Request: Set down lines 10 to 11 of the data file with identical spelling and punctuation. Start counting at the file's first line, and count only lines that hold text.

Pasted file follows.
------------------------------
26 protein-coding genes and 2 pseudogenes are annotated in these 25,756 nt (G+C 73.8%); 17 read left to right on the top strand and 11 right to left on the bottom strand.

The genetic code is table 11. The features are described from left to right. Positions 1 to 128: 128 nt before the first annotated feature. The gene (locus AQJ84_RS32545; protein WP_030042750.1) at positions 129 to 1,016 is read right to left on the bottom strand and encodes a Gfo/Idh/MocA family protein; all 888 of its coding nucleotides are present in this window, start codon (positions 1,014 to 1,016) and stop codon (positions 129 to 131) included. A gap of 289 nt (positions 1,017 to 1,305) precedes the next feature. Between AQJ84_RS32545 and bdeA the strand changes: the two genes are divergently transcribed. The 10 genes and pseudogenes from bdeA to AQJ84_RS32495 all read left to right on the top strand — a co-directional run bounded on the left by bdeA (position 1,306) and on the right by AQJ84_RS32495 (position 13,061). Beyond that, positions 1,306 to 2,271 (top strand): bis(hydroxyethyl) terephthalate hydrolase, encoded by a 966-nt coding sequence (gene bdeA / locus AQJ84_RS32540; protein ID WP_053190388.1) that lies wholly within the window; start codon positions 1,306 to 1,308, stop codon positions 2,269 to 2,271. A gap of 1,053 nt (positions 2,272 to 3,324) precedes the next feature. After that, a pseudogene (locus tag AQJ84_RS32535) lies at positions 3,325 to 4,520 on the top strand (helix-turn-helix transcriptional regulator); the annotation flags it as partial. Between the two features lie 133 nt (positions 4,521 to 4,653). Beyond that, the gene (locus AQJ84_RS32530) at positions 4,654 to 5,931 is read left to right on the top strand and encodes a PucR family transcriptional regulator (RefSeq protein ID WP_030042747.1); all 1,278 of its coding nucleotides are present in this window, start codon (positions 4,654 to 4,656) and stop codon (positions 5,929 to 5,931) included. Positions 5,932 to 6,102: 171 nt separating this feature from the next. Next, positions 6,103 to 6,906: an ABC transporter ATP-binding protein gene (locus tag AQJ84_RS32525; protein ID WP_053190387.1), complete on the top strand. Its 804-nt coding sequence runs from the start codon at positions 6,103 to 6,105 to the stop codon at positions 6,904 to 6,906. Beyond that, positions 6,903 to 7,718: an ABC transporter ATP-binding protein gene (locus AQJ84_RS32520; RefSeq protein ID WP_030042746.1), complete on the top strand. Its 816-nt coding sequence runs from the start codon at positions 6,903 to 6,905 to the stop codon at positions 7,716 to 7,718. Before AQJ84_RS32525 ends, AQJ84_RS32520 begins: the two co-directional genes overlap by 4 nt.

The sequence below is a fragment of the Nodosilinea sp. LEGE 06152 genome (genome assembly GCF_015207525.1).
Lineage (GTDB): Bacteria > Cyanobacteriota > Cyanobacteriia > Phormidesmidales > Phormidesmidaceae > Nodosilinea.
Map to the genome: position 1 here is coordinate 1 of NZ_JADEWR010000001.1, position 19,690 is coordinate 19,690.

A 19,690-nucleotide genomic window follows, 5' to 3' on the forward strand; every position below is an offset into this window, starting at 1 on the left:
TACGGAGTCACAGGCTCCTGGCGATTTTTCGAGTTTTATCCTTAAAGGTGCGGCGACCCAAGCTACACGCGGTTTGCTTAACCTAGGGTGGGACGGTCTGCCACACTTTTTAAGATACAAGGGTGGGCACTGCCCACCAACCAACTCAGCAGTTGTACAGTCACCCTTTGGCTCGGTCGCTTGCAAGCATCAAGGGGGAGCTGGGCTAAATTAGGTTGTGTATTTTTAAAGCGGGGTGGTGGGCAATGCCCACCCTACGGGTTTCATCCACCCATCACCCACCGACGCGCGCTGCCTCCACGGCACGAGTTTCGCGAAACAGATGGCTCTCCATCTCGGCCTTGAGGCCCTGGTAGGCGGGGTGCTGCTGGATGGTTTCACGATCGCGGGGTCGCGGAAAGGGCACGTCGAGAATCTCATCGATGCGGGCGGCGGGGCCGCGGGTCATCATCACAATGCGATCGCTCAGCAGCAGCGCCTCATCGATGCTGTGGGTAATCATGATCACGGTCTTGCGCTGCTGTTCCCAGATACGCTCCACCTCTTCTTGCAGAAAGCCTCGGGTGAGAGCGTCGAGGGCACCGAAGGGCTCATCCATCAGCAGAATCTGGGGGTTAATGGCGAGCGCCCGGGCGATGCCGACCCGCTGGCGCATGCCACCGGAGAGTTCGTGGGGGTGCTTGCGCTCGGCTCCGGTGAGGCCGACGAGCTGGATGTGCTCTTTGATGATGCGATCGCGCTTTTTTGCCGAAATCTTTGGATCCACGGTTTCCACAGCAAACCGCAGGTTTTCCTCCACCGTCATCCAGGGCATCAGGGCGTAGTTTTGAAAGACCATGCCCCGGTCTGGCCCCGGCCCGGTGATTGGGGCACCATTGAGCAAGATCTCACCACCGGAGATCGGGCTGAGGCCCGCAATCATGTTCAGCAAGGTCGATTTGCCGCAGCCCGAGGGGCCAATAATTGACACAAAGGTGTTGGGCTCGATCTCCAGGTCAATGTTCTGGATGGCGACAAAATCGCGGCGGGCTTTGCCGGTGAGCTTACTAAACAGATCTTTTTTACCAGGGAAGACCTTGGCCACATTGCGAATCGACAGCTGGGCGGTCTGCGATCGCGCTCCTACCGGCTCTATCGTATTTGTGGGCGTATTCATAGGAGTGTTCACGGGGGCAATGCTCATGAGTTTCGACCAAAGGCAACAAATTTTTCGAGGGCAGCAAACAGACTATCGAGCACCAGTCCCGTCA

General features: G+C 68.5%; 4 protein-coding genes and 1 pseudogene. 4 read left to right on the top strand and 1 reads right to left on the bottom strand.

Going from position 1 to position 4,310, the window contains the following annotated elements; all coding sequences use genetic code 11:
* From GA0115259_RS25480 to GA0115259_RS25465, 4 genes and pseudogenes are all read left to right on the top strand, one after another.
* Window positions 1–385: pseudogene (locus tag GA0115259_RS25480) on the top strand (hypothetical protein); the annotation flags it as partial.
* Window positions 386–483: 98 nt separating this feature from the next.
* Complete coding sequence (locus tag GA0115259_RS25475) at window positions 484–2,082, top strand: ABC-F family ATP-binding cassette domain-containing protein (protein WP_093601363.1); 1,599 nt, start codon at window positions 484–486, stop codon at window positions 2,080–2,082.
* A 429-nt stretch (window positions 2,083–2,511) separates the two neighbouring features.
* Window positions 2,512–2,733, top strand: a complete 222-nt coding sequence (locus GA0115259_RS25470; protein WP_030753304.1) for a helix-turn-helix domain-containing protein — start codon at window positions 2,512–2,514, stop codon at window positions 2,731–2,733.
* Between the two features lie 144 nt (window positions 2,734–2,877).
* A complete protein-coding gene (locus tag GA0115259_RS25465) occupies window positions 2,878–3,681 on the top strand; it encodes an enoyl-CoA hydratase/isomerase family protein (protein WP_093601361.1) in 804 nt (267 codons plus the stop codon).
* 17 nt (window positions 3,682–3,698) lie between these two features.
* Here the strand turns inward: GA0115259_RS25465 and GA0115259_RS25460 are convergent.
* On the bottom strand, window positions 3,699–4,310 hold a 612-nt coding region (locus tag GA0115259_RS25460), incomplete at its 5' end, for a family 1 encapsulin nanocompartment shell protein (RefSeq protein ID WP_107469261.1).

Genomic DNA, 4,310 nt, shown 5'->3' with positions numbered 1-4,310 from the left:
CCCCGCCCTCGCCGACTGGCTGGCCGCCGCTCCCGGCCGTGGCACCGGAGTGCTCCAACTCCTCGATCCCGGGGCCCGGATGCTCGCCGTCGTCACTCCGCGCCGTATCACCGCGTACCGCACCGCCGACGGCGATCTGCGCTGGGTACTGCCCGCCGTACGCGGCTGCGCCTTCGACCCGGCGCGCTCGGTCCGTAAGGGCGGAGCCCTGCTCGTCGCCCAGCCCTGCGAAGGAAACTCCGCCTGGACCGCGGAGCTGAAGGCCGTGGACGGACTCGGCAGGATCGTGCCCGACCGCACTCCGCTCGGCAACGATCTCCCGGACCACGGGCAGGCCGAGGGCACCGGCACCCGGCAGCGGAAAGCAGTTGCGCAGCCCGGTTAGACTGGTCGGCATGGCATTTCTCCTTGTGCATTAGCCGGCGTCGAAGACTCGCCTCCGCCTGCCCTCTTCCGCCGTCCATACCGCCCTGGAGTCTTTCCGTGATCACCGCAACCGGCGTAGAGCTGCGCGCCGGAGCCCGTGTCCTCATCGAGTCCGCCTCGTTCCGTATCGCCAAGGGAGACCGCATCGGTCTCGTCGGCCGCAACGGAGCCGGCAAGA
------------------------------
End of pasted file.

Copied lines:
* From GA0115259_RS25480 to GA0115259_RS25465, 4 genes and pseudogenes are all read left to right on the top strand, one after another.
* Window positions 1–385: pseudogene (locus tag GA0115259_RS25480) on the top strand (hypothetical protein); the annotation flags it as partial.